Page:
Today’s offering combines simple Yin-style and restorative postures with basic pranayama and focused sounding. The front, back, and side bodies will be slowly and steadily stretched, which lends to an overall feeling of wholeness and openness. When incorporated with conscious breathing, the qigong healing sounds associated with each physical region’s primary organ system instill a richly healing alignment of body and mind. Finally, as you enter svasana, the bij (seed, or essential) sounds of the Root, Heart, and Third Eye/Crown chakras unite your entire being to deepen the feeling of balance and connectedness within.

To begin, come into Baby Pose: buttocks on heels, forehead on the floor, arms resting by your feet. Simply attune to your breath, slowly and steadily awakening your senses and awareness. Continue breathing here for about a minute.

Then, slide your body forward onto your belly, forearms on the floor, head upright, legs long behind you, torso lifted into an easy Sphinx posture. Remain in Sphinx for at least 2 minutes, breathing fully and steadily, eyes closed, gazing at the Third Eye. For your first round of sounding, you may stay in Sphinx, or enhance the stretch of the front body by bending your legs at the knees and resting your feet against each other in the air. In either case, begin to make the sound, “oh,” with each exhale: inhale completely, then exhale with the sound of “oh,” until your exhale is complete. Repeat the sound in the pose, stimulating and soothing the Stomach and Spleen, for another 2 minutes.

Once again, move into Baby Pose, shifting slowly out of Sphinx. Breathe easily for 1 minute.

Special Note: When practicing Yin Yoga, you may find that an unusual feeling of stiffness greets you as you exit a posture; thus, be mindful as you move, and give yourself plenty of rebound time in the follow-up rest pose. Yin Yoga, with its long-held positions, moves past the level of muscular tissue to feed energy into the joints and ligaments: As these “cold tissues” lack the elasticity of muscles, it takes them longer to regain comfort post-pose; however, the healing change bolsters the body on a profound level.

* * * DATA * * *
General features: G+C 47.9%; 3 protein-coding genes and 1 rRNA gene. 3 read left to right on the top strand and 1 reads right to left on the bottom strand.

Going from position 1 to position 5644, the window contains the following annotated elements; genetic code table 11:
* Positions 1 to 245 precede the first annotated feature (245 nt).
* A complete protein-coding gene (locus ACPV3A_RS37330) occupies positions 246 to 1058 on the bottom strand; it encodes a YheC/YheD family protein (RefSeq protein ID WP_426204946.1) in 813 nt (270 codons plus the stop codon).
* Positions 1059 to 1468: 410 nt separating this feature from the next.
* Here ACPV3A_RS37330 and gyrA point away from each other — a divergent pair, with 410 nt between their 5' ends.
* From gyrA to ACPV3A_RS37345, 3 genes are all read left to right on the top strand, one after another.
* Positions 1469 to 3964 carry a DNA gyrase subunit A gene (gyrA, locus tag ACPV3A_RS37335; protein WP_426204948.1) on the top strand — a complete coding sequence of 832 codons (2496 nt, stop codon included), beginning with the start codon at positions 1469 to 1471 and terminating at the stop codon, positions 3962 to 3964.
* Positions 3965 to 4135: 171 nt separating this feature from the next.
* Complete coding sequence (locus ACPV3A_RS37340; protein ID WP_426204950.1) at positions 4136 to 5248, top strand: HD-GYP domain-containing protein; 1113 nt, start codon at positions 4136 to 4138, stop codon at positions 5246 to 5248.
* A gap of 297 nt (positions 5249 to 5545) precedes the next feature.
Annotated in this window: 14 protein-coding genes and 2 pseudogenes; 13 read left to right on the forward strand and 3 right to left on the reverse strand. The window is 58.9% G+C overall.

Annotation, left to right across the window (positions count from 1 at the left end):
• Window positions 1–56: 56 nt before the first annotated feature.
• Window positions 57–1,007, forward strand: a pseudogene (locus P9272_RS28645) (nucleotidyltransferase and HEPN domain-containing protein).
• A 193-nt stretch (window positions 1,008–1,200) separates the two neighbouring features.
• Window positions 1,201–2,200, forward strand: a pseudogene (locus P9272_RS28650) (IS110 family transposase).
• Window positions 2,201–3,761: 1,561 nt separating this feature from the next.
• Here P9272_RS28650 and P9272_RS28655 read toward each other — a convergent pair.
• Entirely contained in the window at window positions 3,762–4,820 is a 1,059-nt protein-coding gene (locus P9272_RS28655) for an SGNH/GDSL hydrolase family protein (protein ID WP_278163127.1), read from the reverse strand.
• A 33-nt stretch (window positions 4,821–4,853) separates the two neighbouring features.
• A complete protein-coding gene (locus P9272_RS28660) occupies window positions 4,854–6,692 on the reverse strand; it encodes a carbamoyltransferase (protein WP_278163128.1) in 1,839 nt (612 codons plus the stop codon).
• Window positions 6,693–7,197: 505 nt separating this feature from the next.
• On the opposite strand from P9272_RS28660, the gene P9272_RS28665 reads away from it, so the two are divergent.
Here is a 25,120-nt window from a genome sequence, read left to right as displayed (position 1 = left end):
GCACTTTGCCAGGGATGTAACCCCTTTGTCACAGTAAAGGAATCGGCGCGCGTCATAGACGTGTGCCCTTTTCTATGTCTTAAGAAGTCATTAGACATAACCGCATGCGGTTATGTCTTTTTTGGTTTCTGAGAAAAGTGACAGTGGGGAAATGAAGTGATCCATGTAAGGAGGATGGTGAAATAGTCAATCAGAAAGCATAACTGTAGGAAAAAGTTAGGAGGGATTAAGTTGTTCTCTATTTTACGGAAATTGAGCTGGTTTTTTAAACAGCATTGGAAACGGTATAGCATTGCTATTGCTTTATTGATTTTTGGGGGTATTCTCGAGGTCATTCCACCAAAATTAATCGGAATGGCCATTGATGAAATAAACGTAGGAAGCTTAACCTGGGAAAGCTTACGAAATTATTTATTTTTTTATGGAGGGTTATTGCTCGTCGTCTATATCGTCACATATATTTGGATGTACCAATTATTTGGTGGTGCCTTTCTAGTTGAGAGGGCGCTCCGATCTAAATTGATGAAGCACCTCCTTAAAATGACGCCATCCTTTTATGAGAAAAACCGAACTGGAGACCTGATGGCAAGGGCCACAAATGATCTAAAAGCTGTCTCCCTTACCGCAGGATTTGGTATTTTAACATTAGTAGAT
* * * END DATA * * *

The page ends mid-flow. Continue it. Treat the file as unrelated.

From Baby Pose, rise to sit on your heels in basic Rock Pose. Here, you will curve your torso to the right and left, 2-3 minutes per side. Be sure to keep the opposite hip on its heel, and stretch directly sideways, with no lean forward or back. With each exhale, sound, “tsee,” which is the Qigong Healing Sound for the Gallbladder (whose meridians run through the side body).

After the side stretching, sit on the floor, legs straight in front of you. Move slowly into an easy, Yin-style forward bend: This is a “relaxed” pose; you may allow your spine to round a bit, and you may rest your hands on the floor as you enter a stretch that you can sustain comfortably for at least 3 minutes. As you open and lengthen the back body, you create the sound for the Bladder meridian, “tchwee,” upon each exhale.

Next, after you help yourself out of Seated Forward Bend, grab a firm pillow, bolster, block, or thickly rolled towel that you can place under your shoulder blades. Lie on your back, and let the restorative posture awaken your Heart energy. Breathe deeply, with the sound of “hah” upon the exhale; this will feel and sound like a deep sigh. Continue for 2-3 minutes.

Finally, you may move into svasana. For the first minute or so, you will practice three rounds of a series of chakra sounds: Root, Heart, and Third Eye/Crown. So, inhale, then exhale, “lahm;” inhale, exhale, “yahm,” and then, inhale, exhale “ohm.” Repeat this sequence two more times, then come to silence and stillness; remain in svasana for another 5-10 minutes.

Happy Sunday…

 

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